1. Universities are said to have abundant cash reserves, but these are assets held to hedge against financial risk. Running them down would be financially irresponsible and would drive up borrowing costs, making it harder, not easier, for universities to fund pay and pensions.

 2. Leading up to the strike ballot and after, UCU repeatedly claimed that our pay had fallen by 20 per cent in real terms. This is a narrative of abundance. If the universities had profited from a 20 per cent pay decline, they would have much to spend elsewhere. But the 20 per cent figure was based on vigorous statistical massaging. A straightforward arithmetical error, pointed out by Mike Otsuka, a professor in the department of philosophy, logic & scientific method at the London School of Economics, added 5 per cent to the figure all on its own.

Otsuka argues that a decline of 5.5 per cent is a more realistic number. Given that university income, which comes from fixed grants and fees, doesn’t keep up with inflation, a 3 per cent pay rise looks like a serious financial strain once the false abundance narrative is out of the way. Satisfying it in addition to a very large pensions commitment is unlikely to leave enough to address other issues.

3. The UCU reports that: “Compared to seven years ago, the percentage of expenditure spent on staff has fallen by 3.35%, but the percentage spent on capital expenditure has shot up by 34.9% over that period”. This makes it sound as if at least 34.9 per cent of the budget is spent on capital – “shiny new buildings” is the catchphrase – whereas it could have been directed towards staff.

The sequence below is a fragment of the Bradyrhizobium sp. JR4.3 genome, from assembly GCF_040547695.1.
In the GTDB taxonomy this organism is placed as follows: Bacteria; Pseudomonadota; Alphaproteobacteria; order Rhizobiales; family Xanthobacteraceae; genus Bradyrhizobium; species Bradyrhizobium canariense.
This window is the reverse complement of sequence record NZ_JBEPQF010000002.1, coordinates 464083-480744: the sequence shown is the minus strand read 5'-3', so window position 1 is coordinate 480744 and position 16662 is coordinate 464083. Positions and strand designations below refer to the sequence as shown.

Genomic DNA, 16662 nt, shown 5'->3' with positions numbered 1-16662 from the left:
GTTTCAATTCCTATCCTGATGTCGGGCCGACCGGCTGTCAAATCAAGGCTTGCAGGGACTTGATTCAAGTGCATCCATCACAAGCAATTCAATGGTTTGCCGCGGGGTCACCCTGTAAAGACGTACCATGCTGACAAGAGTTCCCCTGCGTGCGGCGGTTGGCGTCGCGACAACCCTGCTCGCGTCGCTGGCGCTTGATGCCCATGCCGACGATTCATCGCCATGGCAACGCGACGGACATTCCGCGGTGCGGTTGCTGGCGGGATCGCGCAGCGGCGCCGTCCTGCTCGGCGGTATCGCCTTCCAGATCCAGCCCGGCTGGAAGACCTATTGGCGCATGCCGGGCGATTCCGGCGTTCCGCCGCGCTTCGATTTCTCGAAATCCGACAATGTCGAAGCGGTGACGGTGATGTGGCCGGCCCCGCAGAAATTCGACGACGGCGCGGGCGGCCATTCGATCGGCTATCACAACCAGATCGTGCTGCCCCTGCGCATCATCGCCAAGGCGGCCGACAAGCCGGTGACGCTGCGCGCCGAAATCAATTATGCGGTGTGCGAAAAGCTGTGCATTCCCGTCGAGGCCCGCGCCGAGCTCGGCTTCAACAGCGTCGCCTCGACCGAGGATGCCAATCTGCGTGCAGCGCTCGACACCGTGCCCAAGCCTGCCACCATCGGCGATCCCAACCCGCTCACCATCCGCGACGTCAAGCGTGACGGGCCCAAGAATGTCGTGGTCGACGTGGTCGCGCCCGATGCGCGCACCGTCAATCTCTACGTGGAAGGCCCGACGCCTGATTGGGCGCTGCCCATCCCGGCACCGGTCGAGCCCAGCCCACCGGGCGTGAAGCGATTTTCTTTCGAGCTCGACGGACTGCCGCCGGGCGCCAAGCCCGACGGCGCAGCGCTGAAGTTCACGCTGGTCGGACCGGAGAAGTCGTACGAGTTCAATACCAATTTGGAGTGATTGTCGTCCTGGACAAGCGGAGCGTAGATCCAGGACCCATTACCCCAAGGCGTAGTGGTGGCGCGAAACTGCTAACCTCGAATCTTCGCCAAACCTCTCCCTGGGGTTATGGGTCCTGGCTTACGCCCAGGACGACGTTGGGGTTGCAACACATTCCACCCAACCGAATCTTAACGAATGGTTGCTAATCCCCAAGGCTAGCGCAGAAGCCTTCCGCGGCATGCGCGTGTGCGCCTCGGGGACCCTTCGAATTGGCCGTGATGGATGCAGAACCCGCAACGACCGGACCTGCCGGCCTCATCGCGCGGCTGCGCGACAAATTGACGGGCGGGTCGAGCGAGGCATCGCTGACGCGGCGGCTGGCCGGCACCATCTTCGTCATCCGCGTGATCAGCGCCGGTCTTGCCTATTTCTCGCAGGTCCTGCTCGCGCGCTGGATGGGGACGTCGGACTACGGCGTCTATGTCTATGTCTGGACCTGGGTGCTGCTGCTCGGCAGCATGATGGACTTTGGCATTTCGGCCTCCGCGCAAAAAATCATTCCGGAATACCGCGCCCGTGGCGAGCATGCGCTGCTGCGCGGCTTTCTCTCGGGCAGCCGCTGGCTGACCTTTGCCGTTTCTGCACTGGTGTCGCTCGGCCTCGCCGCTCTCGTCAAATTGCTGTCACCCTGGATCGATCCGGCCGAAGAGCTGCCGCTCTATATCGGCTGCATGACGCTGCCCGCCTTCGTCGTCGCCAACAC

Here is another narrative of abundance. First, it involves a serious arithmetic mistake. As a percentage of total expenditure, spending on capital has only increased by about 1.1 per cent. Moreover, the analysis ignores returns. Investments are not approved unless they can be shown to have positive net present value, for instance by yielding a return greater than their cost. Thus they do not use up income; they increase it.

One of the UCU’s negotiators, Sam Marsh, released a video in which he subtracts capital investment accounted in instalments (depreciation) from total expenditure, to show how much income could have gone to staff pay and pensions had the investments not been made. This treats the investments as having zero net return.

Distortions and misinformation are not the trademarks of a responsible union leadership. If the strike achieves its stated aims, a pay and pensions deal will be struck that is costly enough to make the other objectives of the strike financially impossible.

This would betray members who sacrificed and went on strike for those objectives – largely the younger, poorer and more precarious. Worst of all, the UCU will have bought their support with a series of irresponsible narratives of false abundance.

Alexander Douglas is a lecturer in philosophy at the University of St. Andrews.



  • 注册是免费的,而且十分便捷
  • 注册成功后,您每月可免费阅读3篇文章
  • 订阅我们的邮件
Please 登录 or 注册 to read this article.

Reader's comments (2)

Not entirely unsympathetic to your position but can you address the fact that universities received a massive cash boost after the introduction of fees, particularly uncapped enrolments
Yes one other point that Academics fail to understand is that they will not get a decent pay rise/pension if Universities continue to have excessive administration especially useless quality control procedures. The pot is only so big and the more bullshit jobs (negative return jobs, quality control officers, senior managers with no value added and who waste their time in strategy meetings) the less for the academics. All the increase in academic productity has gone into managers pay packets and to create more admin jobs that meet the needs of managers but not students or academic staff Hence money is being wasted on a grand scale. Cut the excess bureaucracy and the academics can get a much better deal.